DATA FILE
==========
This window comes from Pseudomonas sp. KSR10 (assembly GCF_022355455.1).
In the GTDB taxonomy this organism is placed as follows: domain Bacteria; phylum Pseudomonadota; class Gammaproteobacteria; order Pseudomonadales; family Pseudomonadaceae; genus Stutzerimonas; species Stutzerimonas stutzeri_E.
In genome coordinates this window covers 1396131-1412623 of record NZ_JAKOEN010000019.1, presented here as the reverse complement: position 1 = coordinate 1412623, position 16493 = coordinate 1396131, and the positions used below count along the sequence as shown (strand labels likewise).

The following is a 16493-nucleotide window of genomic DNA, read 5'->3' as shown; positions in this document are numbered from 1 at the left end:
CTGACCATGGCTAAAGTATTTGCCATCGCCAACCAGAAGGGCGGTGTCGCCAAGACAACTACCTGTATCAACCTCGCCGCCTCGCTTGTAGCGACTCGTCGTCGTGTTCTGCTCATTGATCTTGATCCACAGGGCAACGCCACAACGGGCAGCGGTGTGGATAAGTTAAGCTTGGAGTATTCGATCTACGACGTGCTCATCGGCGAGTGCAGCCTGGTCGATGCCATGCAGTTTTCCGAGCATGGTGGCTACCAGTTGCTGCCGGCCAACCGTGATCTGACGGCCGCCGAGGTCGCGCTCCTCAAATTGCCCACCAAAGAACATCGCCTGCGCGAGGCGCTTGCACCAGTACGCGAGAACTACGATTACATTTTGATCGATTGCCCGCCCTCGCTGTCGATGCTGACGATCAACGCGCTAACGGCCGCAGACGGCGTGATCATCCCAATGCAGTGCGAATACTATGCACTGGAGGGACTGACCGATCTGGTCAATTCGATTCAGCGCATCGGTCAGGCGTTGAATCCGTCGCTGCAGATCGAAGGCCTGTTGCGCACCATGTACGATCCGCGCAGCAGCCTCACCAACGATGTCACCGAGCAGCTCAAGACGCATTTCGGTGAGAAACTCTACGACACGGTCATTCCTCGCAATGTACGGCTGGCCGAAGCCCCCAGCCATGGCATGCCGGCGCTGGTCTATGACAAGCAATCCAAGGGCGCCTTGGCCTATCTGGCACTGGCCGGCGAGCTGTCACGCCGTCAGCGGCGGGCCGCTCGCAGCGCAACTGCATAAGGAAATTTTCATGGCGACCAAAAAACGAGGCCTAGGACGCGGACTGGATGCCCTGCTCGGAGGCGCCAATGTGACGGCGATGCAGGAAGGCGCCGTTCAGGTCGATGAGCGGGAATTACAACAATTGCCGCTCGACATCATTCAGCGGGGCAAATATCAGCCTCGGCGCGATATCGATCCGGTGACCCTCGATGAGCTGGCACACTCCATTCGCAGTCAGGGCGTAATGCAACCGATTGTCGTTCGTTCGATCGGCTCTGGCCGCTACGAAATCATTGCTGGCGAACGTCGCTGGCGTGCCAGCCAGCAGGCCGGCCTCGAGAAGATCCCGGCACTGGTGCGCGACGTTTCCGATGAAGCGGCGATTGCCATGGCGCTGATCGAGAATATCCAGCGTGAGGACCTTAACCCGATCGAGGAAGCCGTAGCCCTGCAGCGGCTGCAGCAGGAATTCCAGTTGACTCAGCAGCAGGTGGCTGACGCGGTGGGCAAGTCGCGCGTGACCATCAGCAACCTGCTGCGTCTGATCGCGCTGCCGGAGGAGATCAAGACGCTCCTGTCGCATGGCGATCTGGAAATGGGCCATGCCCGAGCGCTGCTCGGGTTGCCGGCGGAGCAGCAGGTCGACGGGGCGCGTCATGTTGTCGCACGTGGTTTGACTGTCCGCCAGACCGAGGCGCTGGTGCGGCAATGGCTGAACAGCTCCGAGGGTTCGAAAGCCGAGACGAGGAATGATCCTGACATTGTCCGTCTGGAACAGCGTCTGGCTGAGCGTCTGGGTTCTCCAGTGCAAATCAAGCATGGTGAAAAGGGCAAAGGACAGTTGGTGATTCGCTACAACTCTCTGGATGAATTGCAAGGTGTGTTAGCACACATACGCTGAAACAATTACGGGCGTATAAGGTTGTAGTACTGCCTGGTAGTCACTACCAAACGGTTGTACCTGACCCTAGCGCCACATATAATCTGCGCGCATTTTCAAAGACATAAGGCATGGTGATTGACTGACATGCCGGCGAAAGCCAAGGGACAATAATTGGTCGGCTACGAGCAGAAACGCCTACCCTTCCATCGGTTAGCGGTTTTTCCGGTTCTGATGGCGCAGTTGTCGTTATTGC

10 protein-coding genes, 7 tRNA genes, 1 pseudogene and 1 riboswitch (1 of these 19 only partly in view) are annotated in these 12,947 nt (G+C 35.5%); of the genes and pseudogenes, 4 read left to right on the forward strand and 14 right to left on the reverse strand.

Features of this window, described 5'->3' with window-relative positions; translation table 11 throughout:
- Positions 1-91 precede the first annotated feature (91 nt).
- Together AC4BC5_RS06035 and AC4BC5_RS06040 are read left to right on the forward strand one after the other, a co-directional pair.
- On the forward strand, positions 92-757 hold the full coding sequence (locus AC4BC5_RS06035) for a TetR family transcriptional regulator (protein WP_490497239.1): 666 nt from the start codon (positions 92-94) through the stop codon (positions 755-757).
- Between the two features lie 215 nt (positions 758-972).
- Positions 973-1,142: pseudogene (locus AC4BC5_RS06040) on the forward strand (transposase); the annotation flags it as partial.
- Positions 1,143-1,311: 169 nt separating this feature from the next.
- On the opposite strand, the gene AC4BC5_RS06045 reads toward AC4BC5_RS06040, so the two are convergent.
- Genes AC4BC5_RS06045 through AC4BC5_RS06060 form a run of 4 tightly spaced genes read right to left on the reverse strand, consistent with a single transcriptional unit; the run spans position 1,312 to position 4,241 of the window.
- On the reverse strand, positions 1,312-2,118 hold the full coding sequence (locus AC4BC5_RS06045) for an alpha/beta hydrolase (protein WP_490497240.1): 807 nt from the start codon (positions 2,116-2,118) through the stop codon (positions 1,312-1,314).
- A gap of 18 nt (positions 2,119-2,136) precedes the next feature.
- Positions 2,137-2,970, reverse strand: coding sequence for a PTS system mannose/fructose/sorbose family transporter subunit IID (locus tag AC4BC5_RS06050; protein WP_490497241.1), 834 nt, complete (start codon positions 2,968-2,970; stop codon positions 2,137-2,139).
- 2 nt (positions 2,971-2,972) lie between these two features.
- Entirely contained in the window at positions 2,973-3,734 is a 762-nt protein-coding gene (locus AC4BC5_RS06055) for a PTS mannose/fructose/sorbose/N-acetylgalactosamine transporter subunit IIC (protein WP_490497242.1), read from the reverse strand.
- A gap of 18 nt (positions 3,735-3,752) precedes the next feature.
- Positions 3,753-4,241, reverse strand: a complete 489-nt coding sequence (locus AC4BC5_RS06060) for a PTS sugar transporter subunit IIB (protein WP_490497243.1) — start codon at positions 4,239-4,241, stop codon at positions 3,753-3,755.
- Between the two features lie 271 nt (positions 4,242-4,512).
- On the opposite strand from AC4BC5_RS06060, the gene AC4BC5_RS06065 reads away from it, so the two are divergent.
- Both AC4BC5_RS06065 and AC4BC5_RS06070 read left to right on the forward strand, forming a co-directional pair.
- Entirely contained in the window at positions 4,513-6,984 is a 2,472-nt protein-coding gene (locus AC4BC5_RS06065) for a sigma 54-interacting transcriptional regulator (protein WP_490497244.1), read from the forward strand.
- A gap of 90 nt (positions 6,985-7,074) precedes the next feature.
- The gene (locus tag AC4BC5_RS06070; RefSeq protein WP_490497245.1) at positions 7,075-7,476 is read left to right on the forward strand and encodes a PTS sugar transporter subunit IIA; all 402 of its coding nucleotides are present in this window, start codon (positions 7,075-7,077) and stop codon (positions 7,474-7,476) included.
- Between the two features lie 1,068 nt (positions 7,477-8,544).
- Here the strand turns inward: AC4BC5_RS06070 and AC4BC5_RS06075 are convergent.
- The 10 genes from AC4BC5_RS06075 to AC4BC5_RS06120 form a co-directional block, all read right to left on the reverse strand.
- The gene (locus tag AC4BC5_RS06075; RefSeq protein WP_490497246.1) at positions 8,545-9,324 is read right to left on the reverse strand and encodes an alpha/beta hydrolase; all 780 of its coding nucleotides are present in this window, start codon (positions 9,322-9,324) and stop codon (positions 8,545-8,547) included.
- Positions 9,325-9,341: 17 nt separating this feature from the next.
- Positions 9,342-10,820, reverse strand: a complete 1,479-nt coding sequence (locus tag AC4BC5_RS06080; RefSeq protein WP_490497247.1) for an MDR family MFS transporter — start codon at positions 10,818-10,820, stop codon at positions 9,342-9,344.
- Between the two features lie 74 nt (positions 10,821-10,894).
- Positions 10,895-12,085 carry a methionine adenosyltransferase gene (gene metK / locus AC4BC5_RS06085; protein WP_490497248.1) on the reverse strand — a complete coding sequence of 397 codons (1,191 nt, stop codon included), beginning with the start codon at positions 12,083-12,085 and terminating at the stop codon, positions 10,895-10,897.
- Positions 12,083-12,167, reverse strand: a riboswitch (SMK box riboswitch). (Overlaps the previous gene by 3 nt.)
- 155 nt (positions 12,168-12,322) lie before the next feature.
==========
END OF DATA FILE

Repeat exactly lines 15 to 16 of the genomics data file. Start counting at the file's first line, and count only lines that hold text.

- Genes AC4BC5_RS06045 through AC4BC5_RS06060 form a run of 4 tightly spaced genes read right to left on the reverse strand, consistent with a single transcriptional unit; the run spans position 1,312 to position 4,241 of the window.
- On the reverse strand, positions 1,312-2,118 hold the full coding sequence (locus AC4BC5_RS06045) for an alpha/beta hydrolase (protein WP_490497240.1): 807 nt from the start codon (positions 2,116-2,118) through the stop codon (positions 1,312-1,314).